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CLAYTON BROTHERS/the Gathering: It's nice for them that the Claytons get to keep ownership of the copyright when going the fan funded route but really, what kind of world are we living in when the Claytons have to go schnorring to get the bucks to make a new record? Any label with a pulse should have been fighting for a chance at this, even if they let the Clayton's keep the copyright. Other than making a killer, swinging set that seems to touch on every fun jazz riff that ever got your motor running, they aren't doing anything here that doesn't fit the format, that isn't joyfully mainstream and doesn't waste a single note. This has to go the micro indie route? Yep, the record business is over. Now it's the every man for themselves music business. If you claim to enjoy contemporary jazz and don't own a copy of this, you are a fraud, sir. This is the unvarnished, unfettered sound of a group of pros playing for the joy of it and wanting to spread it around. Check it out. A stone cold killer.

DENNIS GRUENLING/Rockin' All Day: Gruenling may be a white boy but he knows how to delivers a rollicking, west side harmonica house party record in the best Little Walter tradition. He's one of those cats that drives home the message that it's fun to screw around with a harmonica but in the right hands it's a serious instrument and not a toy. Unabashedly old fashion, we aren't on the retro track here, this is just a paragon of playing ‘em like they used to but don't anymore but still should. Just add the beer, sawdust and jump blues style sloppy dancing with abandon and the mix and motif is complete. And for the cynical ones out there that know I tilt toward the classic Chess sides, Grueling has been awarded best modern blues harmonica player three years in a a row and is generally acknowledged to be easily acknowledged as one of the modern masters. T'aint hype at all, kiddies---he's the real deal.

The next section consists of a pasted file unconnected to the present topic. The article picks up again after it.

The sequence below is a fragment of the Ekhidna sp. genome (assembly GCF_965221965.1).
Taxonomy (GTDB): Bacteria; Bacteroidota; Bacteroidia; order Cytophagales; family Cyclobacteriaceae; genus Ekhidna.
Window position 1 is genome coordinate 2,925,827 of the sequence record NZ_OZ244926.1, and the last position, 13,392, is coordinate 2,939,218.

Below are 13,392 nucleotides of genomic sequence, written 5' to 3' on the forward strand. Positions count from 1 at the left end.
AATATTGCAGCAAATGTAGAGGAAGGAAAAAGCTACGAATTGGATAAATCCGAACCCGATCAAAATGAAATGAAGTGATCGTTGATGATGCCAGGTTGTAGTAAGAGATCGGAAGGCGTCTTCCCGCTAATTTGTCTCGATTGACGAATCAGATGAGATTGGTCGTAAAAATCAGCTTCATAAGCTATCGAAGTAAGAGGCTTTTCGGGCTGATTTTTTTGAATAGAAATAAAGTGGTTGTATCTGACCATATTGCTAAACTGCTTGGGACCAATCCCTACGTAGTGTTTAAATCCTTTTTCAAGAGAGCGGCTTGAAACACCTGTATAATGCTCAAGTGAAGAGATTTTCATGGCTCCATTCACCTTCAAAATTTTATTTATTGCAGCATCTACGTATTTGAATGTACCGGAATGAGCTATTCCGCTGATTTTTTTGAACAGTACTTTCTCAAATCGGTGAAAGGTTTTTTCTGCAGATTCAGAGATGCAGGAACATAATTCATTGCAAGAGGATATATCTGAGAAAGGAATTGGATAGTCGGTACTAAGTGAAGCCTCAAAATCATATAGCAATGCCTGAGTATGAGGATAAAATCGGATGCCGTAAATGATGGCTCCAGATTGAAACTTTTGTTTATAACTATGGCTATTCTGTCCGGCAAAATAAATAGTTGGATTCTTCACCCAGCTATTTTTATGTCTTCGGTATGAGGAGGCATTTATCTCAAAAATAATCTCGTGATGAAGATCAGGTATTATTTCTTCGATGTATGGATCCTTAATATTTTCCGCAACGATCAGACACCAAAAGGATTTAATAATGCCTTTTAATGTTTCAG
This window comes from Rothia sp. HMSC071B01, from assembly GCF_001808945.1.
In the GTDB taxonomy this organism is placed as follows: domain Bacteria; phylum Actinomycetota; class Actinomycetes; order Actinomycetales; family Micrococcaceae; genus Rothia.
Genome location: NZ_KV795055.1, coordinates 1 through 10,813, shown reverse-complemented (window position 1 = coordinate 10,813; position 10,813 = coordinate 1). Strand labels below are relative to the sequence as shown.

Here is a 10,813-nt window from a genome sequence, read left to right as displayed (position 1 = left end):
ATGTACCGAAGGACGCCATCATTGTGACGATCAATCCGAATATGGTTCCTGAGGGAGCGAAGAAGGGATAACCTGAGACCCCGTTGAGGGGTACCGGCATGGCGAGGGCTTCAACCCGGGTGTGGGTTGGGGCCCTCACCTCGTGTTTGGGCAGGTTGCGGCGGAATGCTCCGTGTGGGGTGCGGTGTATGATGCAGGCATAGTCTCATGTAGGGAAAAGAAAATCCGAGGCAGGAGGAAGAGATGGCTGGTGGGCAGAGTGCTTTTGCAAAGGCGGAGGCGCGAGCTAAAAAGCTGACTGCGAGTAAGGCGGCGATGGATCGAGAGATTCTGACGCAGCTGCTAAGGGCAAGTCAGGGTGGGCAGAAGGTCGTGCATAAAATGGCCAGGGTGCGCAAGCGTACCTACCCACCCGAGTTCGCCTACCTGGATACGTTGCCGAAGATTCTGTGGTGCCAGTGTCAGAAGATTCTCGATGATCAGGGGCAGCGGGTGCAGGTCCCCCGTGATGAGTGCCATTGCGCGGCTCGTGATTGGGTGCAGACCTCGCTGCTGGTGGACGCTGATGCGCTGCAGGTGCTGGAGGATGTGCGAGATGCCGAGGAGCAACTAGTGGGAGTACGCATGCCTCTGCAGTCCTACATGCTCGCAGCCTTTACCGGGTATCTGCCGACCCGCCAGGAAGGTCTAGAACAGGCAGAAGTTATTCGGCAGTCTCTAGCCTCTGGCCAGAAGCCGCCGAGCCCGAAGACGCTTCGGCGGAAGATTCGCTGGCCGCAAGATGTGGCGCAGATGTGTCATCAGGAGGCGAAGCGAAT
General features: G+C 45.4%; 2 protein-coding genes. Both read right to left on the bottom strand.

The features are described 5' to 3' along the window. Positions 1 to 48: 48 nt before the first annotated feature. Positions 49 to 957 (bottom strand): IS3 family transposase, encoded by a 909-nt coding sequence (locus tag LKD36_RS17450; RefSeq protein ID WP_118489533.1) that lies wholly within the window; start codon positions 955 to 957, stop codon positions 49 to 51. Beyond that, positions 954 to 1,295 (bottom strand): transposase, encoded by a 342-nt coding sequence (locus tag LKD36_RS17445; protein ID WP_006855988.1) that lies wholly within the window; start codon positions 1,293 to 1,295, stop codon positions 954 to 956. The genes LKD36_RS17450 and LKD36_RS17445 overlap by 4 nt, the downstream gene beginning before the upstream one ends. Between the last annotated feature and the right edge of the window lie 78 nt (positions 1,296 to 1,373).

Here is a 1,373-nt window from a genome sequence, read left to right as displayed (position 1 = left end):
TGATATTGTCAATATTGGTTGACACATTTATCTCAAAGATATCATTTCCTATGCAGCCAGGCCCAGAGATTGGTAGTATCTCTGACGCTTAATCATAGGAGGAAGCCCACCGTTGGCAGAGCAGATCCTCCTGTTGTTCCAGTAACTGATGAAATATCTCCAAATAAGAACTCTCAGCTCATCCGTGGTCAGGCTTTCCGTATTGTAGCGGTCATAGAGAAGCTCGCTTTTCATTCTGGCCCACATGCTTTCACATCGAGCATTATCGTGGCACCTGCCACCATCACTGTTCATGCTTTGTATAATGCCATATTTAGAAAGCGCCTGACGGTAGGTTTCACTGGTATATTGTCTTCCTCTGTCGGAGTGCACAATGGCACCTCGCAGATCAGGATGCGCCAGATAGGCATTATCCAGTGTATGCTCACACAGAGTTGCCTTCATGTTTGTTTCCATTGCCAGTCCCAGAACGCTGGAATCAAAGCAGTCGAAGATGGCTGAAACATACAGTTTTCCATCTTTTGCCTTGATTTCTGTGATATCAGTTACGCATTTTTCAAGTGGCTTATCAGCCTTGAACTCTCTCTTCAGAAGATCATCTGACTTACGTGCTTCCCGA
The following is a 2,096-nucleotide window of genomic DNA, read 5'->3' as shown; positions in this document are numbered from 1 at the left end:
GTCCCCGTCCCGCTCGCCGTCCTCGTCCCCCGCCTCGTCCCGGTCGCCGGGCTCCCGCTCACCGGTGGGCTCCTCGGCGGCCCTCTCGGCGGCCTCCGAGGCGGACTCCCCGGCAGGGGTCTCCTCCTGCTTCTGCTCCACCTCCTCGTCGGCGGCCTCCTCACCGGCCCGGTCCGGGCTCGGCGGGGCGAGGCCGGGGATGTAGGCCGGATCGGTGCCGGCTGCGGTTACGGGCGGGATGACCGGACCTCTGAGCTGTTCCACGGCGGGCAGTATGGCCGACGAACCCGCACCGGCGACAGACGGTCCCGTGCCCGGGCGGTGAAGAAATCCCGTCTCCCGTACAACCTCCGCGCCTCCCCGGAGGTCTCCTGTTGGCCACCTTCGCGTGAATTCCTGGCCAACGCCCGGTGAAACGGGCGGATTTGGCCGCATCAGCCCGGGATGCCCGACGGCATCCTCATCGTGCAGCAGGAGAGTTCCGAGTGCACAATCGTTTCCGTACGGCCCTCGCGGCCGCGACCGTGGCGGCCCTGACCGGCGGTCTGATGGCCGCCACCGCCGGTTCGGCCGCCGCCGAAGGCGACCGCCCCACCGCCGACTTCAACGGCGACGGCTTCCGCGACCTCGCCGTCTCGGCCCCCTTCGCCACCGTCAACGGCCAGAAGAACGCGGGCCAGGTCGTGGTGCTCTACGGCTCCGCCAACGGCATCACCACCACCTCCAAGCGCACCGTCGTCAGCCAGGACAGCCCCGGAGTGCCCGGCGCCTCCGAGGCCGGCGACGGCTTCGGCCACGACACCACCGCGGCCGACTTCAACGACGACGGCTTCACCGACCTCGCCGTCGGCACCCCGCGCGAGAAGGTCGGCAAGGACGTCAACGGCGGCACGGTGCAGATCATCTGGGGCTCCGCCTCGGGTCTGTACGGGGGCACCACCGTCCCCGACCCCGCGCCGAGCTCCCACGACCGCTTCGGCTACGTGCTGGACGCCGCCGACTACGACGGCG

DONNA SINGER/Kiss Me Beneath the Mistletoe: The lead singer of Swing Shift Orchestra steps out for another solo turn delivering a sprightly holiday set that feels like a welcome post card from an old friend. Easy going stuff made to look deceptively simple, Singer is smart singer that knows how to move and groove with swing and verve delivering a Christmas record that really sounds like nothing you've heard before. There seems to be a wave of different and creative Christmas records in the pipeline this year but this set is running at the head of the pack. A good bet for the holidays.

DAVID GILMORE/Numerology-Live at Jazz Standard: So, a good reason to smoke is this record was financed by a grant from some Doris Duke foundation. Gilmore has gone around the horn from Windham Hill to Joss Stone and if his guitar vision is somewhat left leaning at this time, hell, I'd like to be in the same room at the same time with Claudia Acuna, Miguel Zenon, Luis Perdomo, Chris McBride, Jeff Watts and Mino Cinelu. He's got them all in his band for this live recording! Sitting down jazz that's not for moldy figs, if you like that progressive stuff that doesn't come from the church basement, start hinting that this is what you'd like for the holidays. A wild ride, but a solid one throughout.